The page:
Various neurodegenerative disorders and factors contribute to the development of dementia through a progressive and irreversible loss of neurons and brain functioning. Currently, there is no cure for any type of dementia (1). The most common type of dementia is Alzheimer’s disease, accounting for two-thirds of all cases (7), followed by vascular and Lewy body dementia (1). Other forms include mixed dementia, which is commonly seen in elderly adults and in which patients have features of more than one type of dementia, and frontotemporal dementia, which is generally uncommon but more common than other types before old age (>65 years) (8). Dementia affects millions of people and is more common as people grow older (about one-third of all people age 85 or older may have some form of dementia) but it is not a normal part of aging. Many people live into their 90s and beyond without any signs of dementia (1, 4). Dementia develops over the years, from an onset that is considered “presymptomatic phase,” also called preclinical phases of the disease, but in which there are pathological changes which might cause short-term memory loss, and personality or behavioral changes, to overt clinical disease, characterized by not being able to plan or carry out complex tasks (9).
There is no single test for diagnosing dementia (10). The initial evaluation requires the assessment of personal health records as well as cognitive and neurological testing (11). For achieving a diagnosis, health records are an important tool, in that they may help identify a decline in cognitive capacity over time (12). A clinical history should be taken by interviewing both patients themselves, some reporting forgetfulness and others failing to remember details of their medical record or having anosognosia, and close family members (11). However, Cognitive testing provides objective evidence of the presence, severity, and nature of cognitive decline (11, 13). Cognitive Tests should be carried out individually and without family members present, to avoid the patient being distracted (13). There are different types of cognitive tests, with short questionnaires being useful for detecting dementia, while tests covering various domains are more effective for confirming the clinical diagnosis of dementia (10). In this way, the Mini-Mental State Examination (MMSE), developed by Folstein in 1975, is one of the most widely used screening tools for cognitive impairment, and scores are easily influenced by education level. MMSE is poor at identifying early dementia, especially mild cognitive impairment. The MMSE consists of six aspects and a total of 30 questions. MMSE is one of the most widely used cognitive function assessment scales in a clinic and has been translated for use in numerous countries (14–16).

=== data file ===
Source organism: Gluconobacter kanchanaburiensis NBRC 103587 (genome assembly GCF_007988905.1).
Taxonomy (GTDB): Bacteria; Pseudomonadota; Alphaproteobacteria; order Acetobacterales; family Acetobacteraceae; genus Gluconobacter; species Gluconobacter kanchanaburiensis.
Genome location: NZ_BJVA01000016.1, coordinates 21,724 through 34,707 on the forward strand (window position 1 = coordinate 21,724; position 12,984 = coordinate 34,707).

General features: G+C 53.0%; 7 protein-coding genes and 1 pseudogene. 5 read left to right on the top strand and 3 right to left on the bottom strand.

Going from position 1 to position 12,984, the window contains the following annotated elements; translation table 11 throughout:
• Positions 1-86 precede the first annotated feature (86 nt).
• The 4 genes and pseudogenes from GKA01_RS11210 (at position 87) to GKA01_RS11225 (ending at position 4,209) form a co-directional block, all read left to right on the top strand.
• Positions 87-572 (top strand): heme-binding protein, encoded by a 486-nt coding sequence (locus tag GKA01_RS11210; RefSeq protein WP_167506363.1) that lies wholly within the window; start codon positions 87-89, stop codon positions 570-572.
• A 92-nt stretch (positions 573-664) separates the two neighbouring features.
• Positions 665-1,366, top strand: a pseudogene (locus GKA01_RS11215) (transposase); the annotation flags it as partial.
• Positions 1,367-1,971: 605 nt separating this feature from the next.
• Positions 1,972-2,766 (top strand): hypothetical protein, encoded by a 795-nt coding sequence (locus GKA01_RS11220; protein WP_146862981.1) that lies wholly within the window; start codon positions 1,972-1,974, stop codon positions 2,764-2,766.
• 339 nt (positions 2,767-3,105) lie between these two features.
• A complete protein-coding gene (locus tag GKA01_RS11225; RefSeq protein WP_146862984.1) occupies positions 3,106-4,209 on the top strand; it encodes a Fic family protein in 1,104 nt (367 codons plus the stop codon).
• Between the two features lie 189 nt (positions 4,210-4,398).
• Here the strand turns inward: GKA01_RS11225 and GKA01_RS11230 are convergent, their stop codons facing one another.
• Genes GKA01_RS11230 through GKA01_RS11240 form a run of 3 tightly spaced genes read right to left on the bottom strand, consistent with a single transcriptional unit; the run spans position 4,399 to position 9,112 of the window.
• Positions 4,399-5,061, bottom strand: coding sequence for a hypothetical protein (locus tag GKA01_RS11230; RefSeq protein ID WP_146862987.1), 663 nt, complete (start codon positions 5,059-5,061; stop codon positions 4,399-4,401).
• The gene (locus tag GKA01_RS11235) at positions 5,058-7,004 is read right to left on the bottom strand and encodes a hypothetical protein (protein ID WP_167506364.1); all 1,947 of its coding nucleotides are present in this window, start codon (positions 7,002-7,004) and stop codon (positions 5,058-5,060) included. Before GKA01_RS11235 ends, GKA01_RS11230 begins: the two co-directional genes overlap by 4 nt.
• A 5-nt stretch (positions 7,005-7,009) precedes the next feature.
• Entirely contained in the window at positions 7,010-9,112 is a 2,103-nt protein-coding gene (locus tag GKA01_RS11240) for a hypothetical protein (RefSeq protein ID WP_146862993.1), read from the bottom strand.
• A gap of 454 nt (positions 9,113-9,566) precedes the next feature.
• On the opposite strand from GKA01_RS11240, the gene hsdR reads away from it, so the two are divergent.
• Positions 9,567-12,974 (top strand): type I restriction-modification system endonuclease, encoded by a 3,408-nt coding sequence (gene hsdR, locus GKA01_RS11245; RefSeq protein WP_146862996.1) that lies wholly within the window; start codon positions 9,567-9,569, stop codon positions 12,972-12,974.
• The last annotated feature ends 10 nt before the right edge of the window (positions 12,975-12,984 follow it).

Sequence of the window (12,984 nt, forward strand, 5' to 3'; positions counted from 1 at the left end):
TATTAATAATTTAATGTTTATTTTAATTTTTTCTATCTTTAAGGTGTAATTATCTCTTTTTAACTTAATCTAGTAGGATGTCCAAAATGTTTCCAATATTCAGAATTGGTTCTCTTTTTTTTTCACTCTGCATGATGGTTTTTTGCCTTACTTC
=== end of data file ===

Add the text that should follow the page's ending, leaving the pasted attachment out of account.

The pandemic of coronavirus disease 2019 (COVID-19) caused by the SARS-CoV-2 virus has a considerable impact on people with dementia. Dementia patients are more likely to have adverse medical outcomes with high rates of mortality. In the brain, SARS-CoV-2 has neuroinvasive and neurotropic features with acute and chronic neurovirulent potential (17). Also, dementia patients have also been affected by the measures like isolation and social distancing put in place to control the outbreak, which continue to alter the daily routines of patients and their caregivers (18). Therefore, home confinement is a hostile experience, due to the restrictions on physical, cognitive, and social activities. In our setting, the routines of elderly adults have been disrupted by the cancelation of group activities and the care provided in day centers, which were closed for 3 months, forcing these individuals to stay at home without any care support (19). During confinement due to COVID-19, changes in routines not only affect the person with cognitive impairment, but also determine an overload for the caregiver. The absence of activities of the therapeutic teams, which suspended care services during the quarantine, affects the task of the caregiver and limits her free time (20). This double stress—that of caring for a person with dementia in a context of fear of infection—generates more anxiety and less tolerance for the affected person in some caregivers (21). Other effects of confinement by COVID-19 were anxiety, depression and loneliness suffered by caregivers of patients with dementia (22).